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Quad Cities Waterkeeper Files Suit to Stop Concrete Dumping into Green River
The water quality advocacy group Quad Cities Waterkeeper filed a federal Clean Water Act lawsuit this week challenging the dumping of large quantities of concrete chunks and other construction waste into the Green River and the unpermitted dredging of sand from the river.
The Green River provides valuable habitat for a diversity of fish, wildlife and migratory birds and is an important tributary to the Rock River. Prairie Rivers Network has also filed a notice of intent to sue under the Clean Water Act.
The lawsuit names concrete hauler Ballegeer Trucking, its owner Dave Ballegeer and Francis Ballegeer as defendants in the case and alleges hundreds of days of violations of the Clean Water Act, each of which is punishable by a fine of up to $37,500 per day.
“They took a beautiful river and buried it in concrete,” says Waterkeeper Art Norris, who leads Quad Cities Riverkeeper’s efforts in the Upper Mississippi River Basin. “It’s a sad day when we cannot count on the Army Corps or Illinois EPA to protect the public’s rivers from the type of damage we see in this case, but if they won’t enforce our river protection laws then we will.”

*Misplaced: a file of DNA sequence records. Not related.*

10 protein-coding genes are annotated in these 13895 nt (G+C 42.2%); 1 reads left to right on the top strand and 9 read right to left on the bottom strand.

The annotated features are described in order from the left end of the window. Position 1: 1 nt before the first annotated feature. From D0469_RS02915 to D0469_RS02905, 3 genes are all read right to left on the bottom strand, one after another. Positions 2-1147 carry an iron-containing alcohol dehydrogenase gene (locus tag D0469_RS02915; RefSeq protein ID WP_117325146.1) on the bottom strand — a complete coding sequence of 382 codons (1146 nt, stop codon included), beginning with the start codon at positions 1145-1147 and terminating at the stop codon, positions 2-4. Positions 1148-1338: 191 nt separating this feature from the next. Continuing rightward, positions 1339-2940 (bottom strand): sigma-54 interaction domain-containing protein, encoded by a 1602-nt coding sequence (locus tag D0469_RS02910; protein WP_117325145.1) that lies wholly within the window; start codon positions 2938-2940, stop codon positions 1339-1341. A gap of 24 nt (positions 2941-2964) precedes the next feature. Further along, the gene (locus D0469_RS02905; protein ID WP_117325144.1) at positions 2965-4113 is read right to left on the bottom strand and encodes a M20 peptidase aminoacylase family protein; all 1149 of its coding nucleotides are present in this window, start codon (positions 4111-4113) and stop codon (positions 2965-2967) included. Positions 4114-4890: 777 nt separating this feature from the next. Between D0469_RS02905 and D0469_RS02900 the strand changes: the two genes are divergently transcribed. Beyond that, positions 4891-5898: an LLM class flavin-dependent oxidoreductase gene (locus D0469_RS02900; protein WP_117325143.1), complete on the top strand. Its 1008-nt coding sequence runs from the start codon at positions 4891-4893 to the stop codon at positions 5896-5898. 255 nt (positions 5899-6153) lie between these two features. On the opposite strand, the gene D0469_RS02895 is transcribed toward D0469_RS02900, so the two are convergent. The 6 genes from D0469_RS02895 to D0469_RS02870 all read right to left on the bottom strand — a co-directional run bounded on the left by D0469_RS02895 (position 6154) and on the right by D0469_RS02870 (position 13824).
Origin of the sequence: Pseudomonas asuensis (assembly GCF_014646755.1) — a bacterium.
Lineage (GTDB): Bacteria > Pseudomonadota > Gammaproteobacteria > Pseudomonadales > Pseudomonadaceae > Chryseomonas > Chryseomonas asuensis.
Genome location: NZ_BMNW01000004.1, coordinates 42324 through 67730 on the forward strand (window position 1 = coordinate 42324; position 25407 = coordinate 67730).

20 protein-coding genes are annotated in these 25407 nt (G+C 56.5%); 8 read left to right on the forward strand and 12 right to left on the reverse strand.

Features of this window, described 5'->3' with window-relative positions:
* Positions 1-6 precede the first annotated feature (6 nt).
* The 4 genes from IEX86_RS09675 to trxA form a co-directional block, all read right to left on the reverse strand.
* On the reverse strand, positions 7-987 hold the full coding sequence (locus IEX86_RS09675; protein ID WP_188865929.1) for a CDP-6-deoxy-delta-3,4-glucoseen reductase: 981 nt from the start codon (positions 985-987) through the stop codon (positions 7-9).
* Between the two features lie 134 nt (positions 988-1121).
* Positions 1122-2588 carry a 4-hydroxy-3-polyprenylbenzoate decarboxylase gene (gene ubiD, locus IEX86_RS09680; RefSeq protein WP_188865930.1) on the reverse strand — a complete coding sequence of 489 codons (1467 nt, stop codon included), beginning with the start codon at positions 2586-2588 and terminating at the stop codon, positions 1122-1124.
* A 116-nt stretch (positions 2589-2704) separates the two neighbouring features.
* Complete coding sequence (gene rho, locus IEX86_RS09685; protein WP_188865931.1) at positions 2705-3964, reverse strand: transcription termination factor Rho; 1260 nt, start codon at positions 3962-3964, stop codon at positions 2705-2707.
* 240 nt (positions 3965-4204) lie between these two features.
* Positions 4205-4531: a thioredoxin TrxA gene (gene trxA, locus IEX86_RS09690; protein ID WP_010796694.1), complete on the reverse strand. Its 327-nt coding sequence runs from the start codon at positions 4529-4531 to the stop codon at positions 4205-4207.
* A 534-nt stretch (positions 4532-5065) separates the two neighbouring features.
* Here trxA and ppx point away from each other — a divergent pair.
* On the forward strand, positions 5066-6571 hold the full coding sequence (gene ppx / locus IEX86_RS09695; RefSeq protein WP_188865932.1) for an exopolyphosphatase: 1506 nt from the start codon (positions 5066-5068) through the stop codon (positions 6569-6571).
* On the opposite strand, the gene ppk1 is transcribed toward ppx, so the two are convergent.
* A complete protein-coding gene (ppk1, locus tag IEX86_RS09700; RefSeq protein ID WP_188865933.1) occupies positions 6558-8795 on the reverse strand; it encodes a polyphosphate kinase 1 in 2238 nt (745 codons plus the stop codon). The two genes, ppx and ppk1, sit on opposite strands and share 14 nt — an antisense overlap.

Attorney Kim Knowles with Prairie Rivers agrees. “If it was legal to dump concrete into our rivers then no river in Illinois would be safe. The concrete dumping in this case not only harms fish and wildlife, but is a real public safety threat since it has metal rebar sticking out of the concrete that puts anyone who uses the river at risk.”
Kevin Cassidy, lead attorney in the case who works for the Pacific Environmental Advocacy Center, says the case involves issues that have national significance. “We are involved in the case because it is important not just for the Green River, but for every river in the United States. There are very few things someone can do to a river that have a bigger impact than covering it in concrete. This is exactly the type of pollution Congress said was illegal 40 years ago when it passed the Clean Water Act.”
Longtime Clean Water Act attorney Albert Ettinger of Illinois is the local counsel on the case.
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